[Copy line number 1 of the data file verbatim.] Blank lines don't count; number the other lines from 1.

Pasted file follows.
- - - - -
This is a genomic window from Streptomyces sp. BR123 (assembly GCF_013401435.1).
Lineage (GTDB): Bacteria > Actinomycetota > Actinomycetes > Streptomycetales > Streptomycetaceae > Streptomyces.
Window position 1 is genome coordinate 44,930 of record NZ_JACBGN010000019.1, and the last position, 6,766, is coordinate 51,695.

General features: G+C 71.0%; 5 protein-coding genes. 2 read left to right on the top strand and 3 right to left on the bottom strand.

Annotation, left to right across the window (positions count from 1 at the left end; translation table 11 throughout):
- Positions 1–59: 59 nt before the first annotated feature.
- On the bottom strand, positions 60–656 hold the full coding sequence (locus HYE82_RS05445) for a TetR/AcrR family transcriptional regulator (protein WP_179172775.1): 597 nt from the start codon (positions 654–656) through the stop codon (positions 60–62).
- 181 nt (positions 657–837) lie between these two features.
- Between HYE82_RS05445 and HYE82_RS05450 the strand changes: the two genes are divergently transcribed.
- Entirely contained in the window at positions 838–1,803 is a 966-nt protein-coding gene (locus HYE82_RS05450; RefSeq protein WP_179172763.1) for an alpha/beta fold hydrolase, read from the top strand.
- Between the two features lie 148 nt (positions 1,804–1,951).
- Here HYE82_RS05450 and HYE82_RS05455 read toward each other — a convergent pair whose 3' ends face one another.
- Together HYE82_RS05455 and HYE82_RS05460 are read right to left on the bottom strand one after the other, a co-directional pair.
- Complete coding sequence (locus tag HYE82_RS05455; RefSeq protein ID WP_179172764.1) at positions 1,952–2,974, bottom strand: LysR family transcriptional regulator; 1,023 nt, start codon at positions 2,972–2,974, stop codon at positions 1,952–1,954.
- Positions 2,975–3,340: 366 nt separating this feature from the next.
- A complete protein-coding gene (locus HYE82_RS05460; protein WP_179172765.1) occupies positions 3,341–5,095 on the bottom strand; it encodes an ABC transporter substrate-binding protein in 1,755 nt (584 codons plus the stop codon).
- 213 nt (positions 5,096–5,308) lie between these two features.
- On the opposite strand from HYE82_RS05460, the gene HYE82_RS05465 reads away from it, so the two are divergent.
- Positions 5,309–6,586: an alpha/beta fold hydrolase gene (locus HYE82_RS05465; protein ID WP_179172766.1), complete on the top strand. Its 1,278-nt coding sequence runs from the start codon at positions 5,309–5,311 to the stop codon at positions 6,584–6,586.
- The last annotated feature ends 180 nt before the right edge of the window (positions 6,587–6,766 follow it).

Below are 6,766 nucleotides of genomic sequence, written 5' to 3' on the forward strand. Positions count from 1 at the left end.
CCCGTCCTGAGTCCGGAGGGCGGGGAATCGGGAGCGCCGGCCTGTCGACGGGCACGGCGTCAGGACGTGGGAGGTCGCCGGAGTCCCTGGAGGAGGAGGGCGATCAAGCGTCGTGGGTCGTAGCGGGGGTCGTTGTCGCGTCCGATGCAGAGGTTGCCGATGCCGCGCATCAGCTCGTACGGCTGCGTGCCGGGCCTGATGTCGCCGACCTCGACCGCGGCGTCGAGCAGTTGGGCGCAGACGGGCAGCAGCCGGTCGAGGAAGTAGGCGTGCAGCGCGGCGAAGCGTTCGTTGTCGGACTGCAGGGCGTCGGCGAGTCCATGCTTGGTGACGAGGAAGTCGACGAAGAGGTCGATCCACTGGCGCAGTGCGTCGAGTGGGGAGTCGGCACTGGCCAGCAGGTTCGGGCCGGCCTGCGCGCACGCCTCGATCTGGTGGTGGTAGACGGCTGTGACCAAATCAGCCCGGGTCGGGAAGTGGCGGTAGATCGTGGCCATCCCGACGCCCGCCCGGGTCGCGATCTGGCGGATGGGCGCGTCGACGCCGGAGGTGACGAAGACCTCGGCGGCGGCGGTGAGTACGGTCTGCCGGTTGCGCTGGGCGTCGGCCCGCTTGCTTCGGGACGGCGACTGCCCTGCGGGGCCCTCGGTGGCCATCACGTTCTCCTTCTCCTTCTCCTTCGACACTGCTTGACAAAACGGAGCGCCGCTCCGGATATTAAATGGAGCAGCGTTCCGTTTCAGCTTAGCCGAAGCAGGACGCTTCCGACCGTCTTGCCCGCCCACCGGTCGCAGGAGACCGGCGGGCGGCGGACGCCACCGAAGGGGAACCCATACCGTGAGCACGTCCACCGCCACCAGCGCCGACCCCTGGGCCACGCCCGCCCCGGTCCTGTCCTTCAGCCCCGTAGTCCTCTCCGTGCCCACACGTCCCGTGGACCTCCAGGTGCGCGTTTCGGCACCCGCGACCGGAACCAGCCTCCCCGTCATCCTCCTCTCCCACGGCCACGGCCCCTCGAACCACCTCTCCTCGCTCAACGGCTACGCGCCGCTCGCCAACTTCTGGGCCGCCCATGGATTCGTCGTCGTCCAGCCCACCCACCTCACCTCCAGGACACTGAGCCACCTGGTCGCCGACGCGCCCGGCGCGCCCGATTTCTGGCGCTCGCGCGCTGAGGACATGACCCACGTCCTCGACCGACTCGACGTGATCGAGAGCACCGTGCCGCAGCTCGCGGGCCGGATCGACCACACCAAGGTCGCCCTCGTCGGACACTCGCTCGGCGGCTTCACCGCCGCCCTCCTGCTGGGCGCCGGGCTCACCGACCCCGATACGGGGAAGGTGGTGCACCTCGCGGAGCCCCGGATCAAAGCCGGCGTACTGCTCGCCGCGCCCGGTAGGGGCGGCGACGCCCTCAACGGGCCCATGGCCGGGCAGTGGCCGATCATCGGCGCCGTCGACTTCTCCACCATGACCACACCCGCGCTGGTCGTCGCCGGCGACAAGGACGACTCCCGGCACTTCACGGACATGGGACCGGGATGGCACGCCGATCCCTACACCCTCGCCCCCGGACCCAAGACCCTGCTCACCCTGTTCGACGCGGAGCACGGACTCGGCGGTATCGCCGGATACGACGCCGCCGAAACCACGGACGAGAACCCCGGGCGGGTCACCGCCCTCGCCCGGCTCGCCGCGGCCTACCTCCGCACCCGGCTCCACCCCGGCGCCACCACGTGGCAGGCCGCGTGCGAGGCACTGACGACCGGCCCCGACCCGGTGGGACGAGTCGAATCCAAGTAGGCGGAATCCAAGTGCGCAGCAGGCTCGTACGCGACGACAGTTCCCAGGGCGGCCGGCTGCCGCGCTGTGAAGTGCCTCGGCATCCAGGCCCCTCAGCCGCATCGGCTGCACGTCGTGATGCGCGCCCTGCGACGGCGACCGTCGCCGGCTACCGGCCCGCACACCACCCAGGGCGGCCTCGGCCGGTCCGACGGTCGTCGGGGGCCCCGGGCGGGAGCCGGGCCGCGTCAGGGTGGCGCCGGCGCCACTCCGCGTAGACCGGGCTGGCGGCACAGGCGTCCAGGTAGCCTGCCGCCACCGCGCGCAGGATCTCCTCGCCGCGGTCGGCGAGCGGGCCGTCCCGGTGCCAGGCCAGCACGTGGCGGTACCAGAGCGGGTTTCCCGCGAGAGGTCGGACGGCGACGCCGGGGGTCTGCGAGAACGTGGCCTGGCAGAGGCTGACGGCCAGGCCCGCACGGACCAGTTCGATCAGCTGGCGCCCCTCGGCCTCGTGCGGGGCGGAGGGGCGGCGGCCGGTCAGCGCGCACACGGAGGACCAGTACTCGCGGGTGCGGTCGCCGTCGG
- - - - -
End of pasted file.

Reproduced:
This is a genomic window from Streptomyces sp. BR123 (assembly GCF_013401435.1).